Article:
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Trigger Finger

What is Trigger Finger?

Trigger Finger is also known as Stenosing Tenosynovitis. It occurs when the tendons that help bend, or "flex", a finger get inflamed or thickened leading to scar tissue build up surrounding the tendon. This causes the tendon to get stuck or "trigger" as it passes through smooth tunnel systems called "pulleys". As a result, the finger can become painful and cause a locking or clicking sensation. Some people also report being unable to fully straighten the finger. 

How do we treat it?

Many people respond well to a trial of corticosteroid injections. These injections help soothe the inflammation surrounding the tendon and some get complete relief of their symptoms. If symptoms recur or worsen, then surgery may be considered.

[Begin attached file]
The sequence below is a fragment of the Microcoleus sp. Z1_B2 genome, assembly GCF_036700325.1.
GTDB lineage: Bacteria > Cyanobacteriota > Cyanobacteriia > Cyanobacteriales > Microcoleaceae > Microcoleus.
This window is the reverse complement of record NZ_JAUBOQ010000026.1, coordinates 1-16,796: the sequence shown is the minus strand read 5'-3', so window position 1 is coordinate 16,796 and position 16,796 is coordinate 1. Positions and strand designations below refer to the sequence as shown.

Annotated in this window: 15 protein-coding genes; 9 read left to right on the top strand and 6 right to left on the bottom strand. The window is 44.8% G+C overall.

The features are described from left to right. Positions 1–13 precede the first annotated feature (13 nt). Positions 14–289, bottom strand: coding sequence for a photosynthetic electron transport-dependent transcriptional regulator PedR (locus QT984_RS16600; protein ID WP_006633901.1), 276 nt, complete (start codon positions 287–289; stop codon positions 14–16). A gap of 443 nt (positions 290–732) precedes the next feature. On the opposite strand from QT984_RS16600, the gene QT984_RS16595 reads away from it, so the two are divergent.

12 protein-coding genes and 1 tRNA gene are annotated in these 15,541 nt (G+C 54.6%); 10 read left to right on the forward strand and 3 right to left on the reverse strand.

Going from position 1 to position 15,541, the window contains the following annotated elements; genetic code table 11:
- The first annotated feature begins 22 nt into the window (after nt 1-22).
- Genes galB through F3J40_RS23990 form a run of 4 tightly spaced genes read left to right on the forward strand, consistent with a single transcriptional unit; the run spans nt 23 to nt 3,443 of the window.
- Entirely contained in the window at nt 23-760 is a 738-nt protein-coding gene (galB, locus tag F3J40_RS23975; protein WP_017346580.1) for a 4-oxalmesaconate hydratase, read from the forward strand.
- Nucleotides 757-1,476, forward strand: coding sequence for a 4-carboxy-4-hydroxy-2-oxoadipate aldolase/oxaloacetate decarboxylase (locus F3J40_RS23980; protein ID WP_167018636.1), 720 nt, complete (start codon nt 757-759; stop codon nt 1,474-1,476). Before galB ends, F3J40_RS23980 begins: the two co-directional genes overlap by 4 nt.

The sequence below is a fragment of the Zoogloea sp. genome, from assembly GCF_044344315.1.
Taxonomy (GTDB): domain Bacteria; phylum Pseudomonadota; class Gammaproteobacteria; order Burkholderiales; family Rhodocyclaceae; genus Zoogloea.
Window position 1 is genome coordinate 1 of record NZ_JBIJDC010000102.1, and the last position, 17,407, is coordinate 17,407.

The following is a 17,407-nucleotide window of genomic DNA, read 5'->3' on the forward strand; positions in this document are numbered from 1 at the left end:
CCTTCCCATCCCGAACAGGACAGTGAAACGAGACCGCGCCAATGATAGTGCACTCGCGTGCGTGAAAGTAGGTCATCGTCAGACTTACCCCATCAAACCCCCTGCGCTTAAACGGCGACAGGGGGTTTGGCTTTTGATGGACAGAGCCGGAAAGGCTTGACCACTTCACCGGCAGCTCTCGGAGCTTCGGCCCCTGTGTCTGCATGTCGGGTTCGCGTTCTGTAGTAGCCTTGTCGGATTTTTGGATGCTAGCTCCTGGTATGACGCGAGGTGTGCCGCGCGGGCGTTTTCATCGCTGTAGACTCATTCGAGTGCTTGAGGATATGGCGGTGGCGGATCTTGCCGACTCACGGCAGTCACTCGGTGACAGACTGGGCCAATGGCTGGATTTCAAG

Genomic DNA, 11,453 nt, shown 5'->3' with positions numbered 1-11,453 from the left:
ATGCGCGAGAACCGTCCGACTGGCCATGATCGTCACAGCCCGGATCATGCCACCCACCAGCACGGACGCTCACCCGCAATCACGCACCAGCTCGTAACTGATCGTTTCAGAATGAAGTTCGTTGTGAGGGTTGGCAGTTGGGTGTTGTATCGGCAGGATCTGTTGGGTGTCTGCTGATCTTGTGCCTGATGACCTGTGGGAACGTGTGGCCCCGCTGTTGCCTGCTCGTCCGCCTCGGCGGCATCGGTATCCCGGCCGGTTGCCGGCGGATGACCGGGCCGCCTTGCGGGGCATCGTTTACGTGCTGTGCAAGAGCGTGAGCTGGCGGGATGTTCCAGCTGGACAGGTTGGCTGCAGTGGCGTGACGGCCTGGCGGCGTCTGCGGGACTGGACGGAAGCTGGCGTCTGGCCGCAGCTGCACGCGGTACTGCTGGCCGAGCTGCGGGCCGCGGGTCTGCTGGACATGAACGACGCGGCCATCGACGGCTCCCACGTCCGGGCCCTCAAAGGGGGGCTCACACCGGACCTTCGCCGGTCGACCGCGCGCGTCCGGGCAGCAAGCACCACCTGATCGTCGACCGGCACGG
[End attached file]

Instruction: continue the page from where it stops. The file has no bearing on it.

What is the surgery?

Learn about other
common conditions

Surgery for trigger finger involves making a small incision on the palm of the hand. The inflamed tendon is found and the tunnel, or "pulley", it is getting stuck in is opened. This allows the tendon to pass freely. Often times scar tissue surrounding the tendon is also removed. This is performed as "same-day-surgery" and total time spent in the hospital is typically only a few hours. That way, you can be back in the comfort of your own home quickly.

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